James Bosworth looks back at the failed experiment with U.S.-led international backing for Juan Guaidó as “interim” president of Venezuela:
Disputed elections are far too common in Latin America, but only rarely has such a divide between the de jure and de facto presidencies recognized by the rest of the world lasted so long. For those countries that recognized Guaido, the failure of the strategy may now keep them from recognizing other legitimate presidents in the future, to the benefit of those who enter or hold onto office unconstitutionally. No one wants to work with dictatorships. But if the Guaido experience teaches us one thing, it is that governments need to be cautious when they attempt legal maneuvers that don’t change the actual balance of power on the ground, as they may just be setting a trap for themselves.
One big lesson that the U.S. should take away from its failed regime change policy in Venezuela is that it should steer clear of taking sides in the internal political disputes of other countries. Another lesson our government should draw is that it should not listen to the convenient, self-serving recommendations of ideological exiles and their allies in Congress when they promise quick success in bringing down a foreign government. The US shouldn’t be seeking regime change in any case, but our leaders should know by now that they are being set up for failure when opposition activists and their cheerleaders paint a picture that’s too good to be true.
If it is ever tempted to get in the middle of a dispute, the US should definitely set a much higher standard for recognizing an opposition leader as another country’s leader. Guaidó’s claim to be acting as interim president was fairly sketchy from the outset, but it provided a fig leaf to dress up a regime change policy as something else. As Noah Feldman pointed out at the time, “Even as fig leaves go, it’s particularly wispy and minimal.” The constitutional interpretation that the opposition used to elevate Guaidó required stretching the document’s language so that it seemed to fit the situation, but the plain meaning of the provision they invoked didn’t really allow them to set up an alternative government as they did. It was expedient to pretend that Venezuela’s presidency was vacant for the purposes of rallying international support to remove the person who was still very much occupying the presidency. You can pretend that if you want, but don’t claim that it has something to do with legitimacy.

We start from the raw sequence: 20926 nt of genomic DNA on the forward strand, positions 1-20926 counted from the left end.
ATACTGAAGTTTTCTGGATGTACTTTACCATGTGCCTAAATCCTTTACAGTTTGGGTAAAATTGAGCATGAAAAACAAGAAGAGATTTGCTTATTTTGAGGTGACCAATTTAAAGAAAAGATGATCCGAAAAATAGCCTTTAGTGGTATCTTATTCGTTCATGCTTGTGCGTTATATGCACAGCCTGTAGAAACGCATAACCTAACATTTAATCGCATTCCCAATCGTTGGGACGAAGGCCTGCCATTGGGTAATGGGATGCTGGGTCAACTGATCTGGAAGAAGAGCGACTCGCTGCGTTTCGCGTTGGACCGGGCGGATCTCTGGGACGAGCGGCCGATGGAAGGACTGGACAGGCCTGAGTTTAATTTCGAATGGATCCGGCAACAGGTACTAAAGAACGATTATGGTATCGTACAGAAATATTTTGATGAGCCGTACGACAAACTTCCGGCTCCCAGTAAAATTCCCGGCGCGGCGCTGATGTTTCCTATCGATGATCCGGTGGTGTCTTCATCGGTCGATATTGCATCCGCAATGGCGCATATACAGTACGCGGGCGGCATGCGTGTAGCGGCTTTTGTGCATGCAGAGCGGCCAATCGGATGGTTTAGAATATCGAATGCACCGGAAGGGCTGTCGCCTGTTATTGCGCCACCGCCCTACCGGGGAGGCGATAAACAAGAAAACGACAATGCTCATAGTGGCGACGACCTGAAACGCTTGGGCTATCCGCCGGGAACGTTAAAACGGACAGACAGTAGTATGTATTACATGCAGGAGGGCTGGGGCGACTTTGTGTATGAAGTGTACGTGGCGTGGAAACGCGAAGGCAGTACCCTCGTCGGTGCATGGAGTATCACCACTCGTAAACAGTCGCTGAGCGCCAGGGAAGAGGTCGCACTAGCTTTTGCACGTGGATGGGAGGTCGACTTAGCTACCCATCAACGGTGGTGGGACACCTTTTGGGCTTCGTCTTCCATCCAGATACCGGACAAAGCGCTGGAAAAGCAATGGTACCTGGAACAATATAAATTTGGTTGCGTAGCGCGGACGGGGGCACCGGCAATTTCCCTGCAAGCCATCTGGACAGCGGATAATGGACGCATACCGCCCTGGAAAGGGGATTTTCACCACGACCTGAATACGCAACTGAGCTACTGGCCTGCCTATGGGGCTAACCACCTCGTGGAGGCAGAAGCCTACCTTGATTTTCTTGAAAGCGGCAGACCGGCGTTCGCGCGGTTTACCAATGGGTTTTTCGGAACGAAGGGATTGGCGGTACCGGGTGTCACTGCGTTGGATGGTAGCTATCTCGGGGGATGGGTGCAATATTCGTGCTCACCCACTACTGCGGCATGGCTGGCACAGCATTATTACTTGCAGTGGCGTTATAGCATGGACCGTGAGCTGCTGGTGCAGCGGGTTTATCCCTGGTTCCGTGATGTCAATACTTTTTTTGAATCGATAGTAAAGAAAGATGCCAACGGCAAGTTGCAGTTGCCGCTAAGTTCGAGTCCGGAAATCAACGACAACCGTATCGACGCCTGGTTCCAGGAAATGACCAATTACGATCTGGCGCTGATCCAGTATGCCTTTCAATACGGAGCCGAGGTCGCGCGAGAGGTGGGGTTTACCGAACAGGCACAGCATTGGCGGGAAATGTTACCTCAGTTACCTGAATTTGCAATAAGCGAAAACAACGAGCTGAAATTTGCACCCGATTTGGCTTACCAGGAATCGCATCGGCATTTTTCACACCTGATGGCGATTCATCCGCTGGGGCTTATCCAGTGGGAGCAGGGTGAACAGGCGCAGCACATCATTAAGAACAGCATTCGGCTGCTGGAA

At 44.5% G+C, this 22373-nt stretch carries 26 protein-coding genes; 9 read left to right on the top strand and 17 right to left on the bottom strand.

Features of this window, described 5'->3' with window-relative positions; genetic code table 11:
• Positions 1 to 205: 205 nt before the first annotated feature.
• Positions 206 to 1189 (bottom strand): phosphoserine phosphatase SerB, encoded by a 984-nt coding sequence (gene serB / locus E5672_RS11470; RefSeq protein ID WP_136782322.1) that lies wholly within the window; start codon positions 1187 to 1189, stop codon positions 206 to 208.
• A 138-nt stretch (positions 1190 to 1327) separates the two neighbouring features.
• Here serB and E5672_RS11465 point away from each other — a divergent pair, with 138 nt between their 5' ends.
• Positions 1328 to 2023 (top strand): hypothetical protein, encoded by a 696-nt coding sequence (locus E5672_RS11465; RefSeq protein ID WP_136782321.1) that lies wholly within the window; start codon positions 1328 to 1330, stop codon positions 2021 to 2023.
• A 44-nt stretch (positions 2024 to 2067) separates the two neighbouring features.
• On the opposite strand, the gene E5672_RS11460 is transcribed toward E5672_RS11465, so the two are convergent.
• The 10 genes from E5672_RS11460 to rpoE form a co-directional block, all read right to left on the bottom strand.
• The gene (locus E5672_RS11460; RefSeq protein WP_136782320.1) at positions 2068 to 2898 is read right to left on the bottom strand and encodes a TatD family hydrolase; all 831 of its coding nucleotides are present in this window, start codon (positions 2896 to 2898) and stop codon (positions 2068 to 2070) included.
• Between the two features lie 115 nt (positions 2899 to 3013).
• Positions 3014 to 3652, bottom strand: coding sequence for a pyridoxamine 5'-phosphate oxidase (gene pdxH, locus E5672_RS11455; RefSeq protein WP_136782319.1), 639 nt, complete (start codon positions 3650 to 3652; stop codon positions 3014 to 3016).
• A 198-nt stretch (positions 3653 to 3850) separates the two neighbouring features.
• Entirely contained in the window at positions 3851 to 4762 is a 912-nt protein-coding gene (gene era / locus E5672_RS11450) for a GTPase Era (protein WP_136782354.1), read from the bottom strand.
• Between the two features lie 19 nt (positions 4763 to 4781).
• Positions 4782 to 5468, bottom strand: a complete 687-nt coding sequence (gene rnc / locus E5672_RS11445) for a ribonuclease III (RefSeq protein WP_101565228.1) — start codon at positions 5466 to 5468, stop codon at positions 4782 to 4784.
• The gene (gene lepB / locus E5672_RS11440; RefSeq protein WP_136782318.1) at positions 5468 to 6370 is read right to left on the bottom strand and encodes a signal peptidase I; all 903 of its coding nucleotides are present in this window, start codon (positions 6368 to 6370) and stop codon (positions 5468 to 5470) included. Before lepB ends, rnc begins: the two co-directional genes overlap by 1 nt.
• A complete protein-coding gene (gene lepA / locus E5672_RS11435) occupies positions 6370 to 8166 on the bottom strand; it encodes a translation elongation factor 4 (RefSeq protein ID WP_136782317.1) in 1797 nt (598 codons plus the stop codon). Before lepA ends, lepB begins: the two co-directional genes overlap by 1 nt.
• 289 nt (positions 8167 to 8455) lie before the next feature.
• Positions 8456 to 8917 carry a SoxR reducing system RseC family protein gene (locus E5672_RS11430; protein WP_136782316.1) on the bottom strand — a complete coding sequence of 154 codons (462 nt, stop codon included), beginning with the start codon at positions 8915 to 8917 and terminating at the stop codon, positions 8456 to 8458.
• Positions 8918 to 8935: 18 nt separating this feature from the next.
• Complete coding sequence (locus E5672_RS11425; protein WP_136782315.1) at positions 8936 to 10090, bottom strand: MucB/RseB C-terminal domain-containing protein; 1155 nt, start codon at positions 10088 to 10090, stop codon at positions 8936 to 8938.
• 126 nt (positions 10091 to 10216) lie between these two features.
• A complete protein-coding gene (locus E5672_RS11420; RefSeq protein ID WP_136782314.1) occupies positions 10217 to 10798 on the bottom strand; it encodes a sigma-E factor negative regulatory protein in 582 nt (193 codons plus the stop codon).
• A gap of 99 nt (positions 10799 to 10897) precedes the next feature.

One of the main reasons why the Trump administration embarked on this foolish course was that Trump believed that he could get an easy foreign policy win, and he was encouraged in this misguided belief by Marco Rubio and other hardliners that didn’t understand the political landscape in Venezuela. When the quick win didn’t materialize, Trump soon lost interest, but the killing sanctions have remained in place ever since. As I discussed with my colleague Kelley Vlahos a couple weeks ago, the administration sidelined those in the government that knew something about Venezuela and listened to the fantasies of ideologues instead. It comes as no surprise that the more knowledgeable country experts knew that the regime change attempt wouldn’t work out, and their words of warning fell on deaf ears. When the US makes major decisions about its relations with another country by heeding the advice of reckless hawks that don’t know much about that country, its policy typically fails or backfires and the other country ends up worse off than it was.
Daniel Larison is a weekly columnist for Antiwar.com and maintains his own site at Eunomia. He is former senior editor at The American Conservative. He has been published in the New York Times Book Review, Dallas Morning News, World Politics Review, Politico Magazine, Orthodox Life, Front Porch Republic, The American Scene, and Culture11, and was a columnist for The Week. He holds a PhD in history from the University of Chicago, and resides in Lancaster, PA. Follow him on Twitter.